DOT To Mandate All Farm Vehicles Require CDL Licenses, Could Bring Demise To Farmers
Watch the news show here.. http://www.youtube.com/watch?v=UiFnnR_gpvg&feature=related
In Late May, the DOT proposed a rule change for farm equipment, and if it this allowed to take effect, it will place significant regulatory pressure on small farms and family farms all across America -- costing them thousands of dollars and possibly forcing many of them out of business. The Federal Motor Carrier Safety Administration (FMCSA), part of the Department of Transportation (DOT), wants new standards that would require all farmers and everyone on the farm to obtain a CDL (Commercial Drivers License) in order to operate any farming equipment. The agency is going to accomplish this by reclassifying all farm vehicles and implements as Commercial Motor Vehicles (CMVs).
(It is also important to note here that DOT Secretary Ray LaHood holds a seat on the newly created White House Rural Council. A powerful group whose members have ties to George Soros and The Center For American Progress.)
The move by the DOT appears to be "legislation through regulation." By reclassifying all farm vehicles and implements as Commercial Vehicles, the federal government will now be able to claim regulatory control over the estimated 800,000 farm workers in America, at the same time, overriding the rights of the states.
The proposed change also means ANYONE driving a tractor or operating any piece of motorized farming equipment would be forced to pass the same rigorous tests and fill out the same detailed forms and diaries required of semi-tractor trailer drivers. This reclassification would bury small farms and family farms in regulation and paperwork.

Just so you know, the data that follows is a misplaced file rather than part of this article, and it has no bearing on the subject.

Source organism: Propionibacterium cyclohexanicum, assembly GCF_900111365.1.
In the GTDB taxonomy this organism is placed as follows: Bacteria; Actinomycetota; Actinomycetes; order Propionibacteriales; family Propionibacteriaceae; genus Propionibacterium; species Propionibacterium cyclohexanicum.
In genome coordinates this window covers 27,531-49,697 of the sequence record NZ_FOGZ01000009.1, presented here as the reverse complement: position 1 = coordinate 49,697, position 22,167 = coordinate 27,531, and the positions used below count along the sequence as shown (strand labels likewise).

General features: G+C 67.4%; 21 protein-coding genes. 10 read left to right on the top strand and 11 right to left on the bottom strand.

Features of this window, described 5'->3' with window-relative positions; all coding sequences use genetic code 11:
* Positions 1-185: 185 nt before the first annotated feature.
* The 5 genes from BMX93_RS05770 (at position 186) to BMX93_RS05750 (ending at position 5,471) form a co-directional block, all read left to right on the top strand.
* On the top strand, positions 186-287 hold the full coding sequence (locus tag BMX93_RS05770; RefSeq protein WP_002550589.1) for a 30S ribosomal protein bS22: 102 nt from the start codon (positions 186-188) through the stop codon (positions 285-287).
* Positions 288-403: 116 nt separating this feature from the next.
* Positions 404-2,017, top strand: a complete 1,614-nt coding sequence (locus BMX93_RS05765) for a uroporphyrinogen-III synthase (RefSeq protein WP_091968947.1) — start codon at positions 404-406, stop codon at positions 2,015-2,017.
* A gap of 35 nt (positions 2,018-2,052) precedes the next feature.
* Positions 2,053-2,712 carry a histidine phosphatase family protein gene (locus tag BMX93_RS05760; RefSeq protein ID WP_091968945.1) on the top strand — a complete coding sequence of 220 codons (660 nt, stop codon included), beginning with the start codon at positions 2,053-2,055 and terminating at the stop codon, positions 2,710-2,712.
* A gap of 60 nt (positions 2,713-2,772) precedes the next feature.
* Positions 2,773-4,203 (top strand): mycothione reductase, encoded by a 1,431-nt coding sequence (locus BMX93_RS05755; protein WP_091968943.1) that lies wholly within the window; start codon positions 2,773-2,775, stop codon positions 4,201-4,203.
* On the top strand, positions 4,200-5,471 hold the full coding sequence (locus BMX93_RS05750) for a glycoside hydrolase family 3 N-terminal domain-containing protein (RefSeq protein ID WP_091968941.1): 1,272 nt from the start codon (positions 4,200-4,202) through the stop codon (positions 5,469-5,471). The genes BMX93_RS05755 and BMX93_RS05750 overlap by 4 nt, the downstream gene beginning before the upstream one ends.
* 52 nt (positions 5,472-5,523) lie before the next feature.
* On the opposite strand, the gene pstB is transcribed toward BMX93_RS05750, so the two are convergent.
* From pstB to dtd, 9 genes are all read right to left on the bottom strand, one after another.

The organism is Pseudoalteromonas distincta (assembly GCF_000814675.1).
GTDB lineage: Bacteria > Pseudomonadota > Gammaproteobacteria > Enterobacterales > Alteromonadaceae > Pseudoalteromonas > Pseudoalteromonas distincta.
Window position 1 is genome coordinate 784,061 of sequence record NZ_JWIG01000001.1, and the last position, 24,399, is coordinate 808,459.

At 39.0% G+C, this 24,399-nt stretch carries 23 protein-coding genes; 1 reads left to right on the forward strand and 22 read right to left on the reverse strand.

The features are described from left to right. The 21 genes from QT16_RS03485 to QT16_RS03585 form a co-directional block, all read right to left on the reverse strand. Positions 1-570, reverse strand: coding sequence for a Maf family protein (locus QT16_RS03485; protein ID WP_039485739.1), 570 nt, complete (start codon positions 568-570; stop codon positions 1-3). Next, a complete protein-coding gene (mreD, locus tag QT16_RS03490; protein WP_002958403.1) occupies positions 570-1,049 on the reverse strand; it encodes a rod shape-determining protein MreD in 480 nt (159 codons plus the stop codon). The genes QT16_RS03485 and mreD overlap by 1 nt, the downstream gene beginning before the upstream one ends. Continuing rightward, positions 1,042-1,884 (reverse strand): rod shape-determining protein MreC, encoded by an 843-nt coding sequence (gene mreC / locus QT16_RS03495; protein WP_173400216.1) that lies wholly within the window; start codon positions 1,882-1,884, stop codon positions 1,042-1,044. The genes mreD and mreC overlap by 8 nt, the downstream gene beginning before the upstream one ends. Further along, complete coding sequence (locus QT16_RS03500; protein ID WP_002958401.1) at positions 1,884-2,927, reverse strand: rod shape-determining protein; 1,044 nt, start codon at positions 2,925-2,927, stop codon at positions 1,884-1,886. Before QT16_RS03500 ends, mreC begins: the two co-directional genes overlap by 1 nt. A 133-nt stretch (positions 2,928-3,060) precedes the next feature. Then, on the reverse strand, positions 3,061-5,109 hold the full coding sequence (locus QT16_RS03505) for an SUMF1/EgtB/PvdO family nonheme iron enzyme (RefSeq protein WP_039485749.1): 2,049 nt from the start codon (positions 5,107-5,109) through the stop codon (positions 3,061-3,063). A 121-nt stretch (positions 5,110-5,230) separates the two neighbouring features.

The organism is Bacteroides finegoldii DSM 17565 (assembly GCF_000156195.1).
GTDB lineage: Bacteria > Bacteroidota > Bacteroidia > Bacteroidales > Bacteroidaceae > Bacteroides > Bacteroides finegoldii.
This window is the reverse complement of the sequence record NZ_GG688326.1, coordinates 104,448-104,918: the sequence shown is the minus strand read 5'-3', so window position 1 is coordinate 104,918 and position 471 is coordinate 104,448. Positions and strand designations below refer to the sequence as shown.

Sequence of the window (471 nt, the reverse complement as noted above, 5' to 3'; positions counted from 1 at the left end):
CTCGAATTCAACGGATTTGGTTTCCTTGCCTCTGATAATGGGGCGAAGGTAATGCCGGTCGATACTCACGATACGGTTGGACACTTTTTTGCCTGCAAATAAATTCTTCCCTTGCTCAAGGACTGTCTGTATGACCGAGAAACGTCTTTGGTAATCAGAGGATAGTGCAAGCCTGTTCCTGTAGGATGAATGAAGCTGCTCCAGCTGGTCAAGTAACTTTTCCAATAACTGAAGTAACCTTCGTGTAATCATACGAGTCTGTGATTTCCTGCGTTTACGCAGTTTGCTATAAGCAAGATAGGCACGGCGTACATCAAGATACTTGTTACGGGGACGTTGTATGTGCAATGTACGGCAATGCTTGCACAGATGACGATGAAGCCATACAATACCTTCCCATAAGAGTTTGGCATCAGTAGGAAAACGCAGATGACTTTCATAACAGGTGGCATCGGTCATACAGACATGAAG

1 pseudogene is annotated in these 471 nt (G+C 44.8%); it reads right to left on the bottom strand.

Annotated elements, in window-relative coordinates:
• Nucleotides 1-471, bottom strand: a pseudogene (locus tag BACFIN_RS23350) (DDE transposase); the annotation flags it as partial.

Notice: This video has been reposted under US Fair Use Laws for non-profit educational purposes only
Department of Transportation Farms Farming Rural life CDL commercial drivers license Barack Hussein Obama Private Property Communism Eliminate family farms agriculture
Posted by Karen Vigneault Librarian at 9:13 AM
Thursday, August 11, 2011
I think it's important for the community to listen and watch these videos. Think for yourself.. test your soil and water on your rez..
watch this one first
then watch the youtube video below.. all 7 parts
Posted by Karen Vigneault Librarian at 2:43 PM
Tuesday, August 9, 2011
Howka tribal members..I don't know if many of you know that the american government and homeland security have written many executive orders that affect many things . One of the executive orders even affects our food and the growing of it .. below are a list of executive orders that you may or may not be aware of ..
EXECUTIVE ORDER 10990 allows the government to take over all modes of transportation and control of highways and seaports.
EXECUTIVE ORDER 10995 allows the government to seize and control the communication media.